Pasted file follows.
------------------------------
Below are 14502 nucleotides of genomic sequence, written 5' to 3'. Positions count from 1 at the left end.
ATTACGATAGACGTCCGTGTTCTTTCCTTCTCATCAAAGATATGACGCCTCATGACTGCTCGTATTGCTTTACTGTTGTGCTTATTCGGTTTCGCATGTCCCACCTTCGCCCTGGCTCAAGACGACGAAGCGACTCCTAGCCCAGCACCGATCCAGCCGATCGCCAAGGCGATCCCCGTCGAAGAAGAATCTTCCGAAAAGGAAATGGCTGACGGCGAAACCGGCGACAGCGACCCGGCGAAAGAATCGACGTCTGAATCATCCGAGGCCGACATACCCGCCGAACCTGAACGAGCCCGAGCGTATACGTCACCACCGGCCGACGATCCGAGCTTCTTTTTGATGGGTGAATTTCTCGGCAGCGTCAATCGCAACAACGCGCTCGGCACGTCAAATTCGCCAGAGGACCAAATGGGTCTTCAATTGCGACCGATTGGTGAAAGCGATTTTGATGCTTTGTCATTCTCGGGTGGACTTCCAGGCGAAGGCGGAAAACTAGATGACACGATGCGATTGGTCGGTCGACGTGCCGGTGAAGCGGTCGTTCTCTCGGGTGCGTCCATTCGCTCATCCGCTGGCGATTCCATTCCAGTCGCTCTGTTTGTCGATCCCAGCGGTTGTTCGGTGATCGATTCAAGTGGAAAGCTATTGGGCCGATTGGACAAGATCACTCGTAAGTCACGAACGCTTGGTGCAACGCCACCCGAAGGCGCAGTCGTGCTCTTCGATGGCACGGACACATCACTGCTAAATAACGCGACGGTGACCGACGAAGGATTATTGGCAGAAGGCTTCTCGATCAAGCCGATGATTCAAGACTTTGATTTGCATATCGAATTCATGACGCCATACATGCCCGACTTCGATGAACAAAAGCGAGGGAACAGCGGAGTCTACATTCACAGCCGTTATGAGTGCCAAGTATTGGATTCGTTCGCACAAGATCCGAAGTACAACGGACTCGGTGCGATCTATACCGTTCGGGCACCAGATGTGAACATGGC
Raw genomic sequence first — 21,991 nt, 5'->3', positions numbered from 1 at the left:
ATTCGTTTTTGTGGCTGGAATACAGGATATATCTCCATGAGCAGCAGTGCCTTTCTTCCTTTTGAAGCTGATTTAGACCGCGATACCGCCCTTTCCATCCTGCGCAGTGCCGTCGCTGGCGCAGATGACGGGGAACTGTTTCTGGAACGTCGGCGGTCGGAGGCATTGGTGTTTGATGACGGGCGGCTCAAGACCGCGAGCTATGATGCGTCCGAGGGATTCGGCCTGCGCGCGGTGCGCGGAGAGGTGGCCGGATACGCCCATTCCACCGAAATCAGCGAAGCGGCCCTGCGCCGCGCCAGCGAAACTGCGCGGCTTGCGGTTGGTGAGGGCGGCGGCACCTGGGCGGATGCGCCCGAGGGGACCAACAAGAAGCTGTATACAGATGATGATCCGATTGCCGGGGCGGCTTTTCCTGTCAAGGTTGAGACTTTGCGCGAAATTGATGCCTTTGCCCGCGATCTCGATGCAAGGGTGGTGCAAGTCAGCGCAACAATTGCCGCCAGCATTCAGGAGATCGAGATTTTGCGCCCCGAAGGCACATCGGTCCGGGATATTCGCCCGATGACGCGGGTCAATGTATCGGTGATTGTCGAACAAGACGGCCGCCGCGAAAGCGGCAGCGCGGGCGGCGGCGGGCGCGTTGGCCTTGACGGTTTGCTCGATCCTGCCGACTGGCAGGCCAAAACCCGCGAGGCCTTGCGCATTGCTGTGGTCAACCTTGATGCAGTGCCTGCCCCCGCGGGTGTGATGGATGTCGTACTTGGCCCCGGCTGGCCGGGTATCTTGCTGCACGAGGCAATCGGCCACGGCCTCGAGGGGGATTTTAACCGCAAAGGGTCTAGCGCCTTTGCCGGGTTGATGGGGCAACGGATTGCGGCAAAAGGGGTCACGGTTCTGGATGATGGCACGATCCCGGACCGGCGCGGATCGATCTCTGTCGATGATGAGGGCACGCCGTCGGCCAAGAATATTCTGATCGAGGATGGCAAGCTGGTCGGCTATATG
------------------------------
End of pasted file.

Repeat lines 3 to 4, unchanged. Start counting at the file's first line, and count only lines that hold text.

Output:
Raw genomic sequence first — 21,991 nt, 5'->3', positions numbered from 1 at the left:
ATTCGTTTTTGTGGCTGGAATACAGGATATATCTCCATGAGCAGCAGTGCCTTTCTTCCTTTTGAAGCTGATTTAGACCGCGATACCGCCCTTTCCATCCTGCGCAGTGCCGTCGCTGGCGCAGATGACGGGGAACTGTTTCTGGAACGTCGGCGGTCGGAGGCATTGGTGTTTGATGACGGGCGGCTCAAGACCGCGAGCTATGATGCGTCCGAGGGATTCGGCCTGCGCGCGGTGCGCGGAGAGGTGGCCGGATACGCCCATTCCACCGAAATCAGCGAAGCGGCCCTGCGCCGCGCCAGCGAAACTGCGCGGCTTGCGGTTGGTGAGGGCGGCGGCACCTGGGCGGATGCGCCCGAGGGGACCAACAAGAAGCTGTATACAGATGATGATCCGATTGCCGGGGCGGCTTTTCCTGTCAAGGTTGAGACTTTGCGCGAAATTGATGCCTTTGCCCGCGATCTCGATGCAAGGGTGGTGCAAGTCAGCGCAACAATTGCCGCCAGCATTCAGGAGATCGAGATTTTGCGCCCCGAAGGCACATCGGTCCGGGATATTCGCCCGATGACGCGGGTCAATGTATCGGTGATTGTCGAACAAGACGGCCGCCGCGAAAGCGGCAGCGCGGGCGGCGGCGGGCGCGTTGGCCTTGACGGTTTGCTCGATCCTGCCGACTGGCAGGCCAAAACCCGCGAGGCCTTGCGCATTGCTGTGGTCAACCTTGATGCAGTGCCTGCCCCCGCGGGTGTGATGGATGTCGTACTTGGCCCCGGCTGGCCGGGTATCTTGCTGCACGAGGCAATCGGCCACGGCCTCGAGGGGGATTTTAACCGCAAAGGGTCTAGCGCCTTTGCCGGGTTGATGGGGCAACGGATTGCGGCAAAAGGGGTCACGGTTCTGGATGATGGCACGATCCCGGACCGGCGCGGATCGATCTCTGTCGATGATGAGGGCACGCCGTCGGCCAAGAATATTCTGATCGAGGATGGCAAGCTGGTCGGCTATATG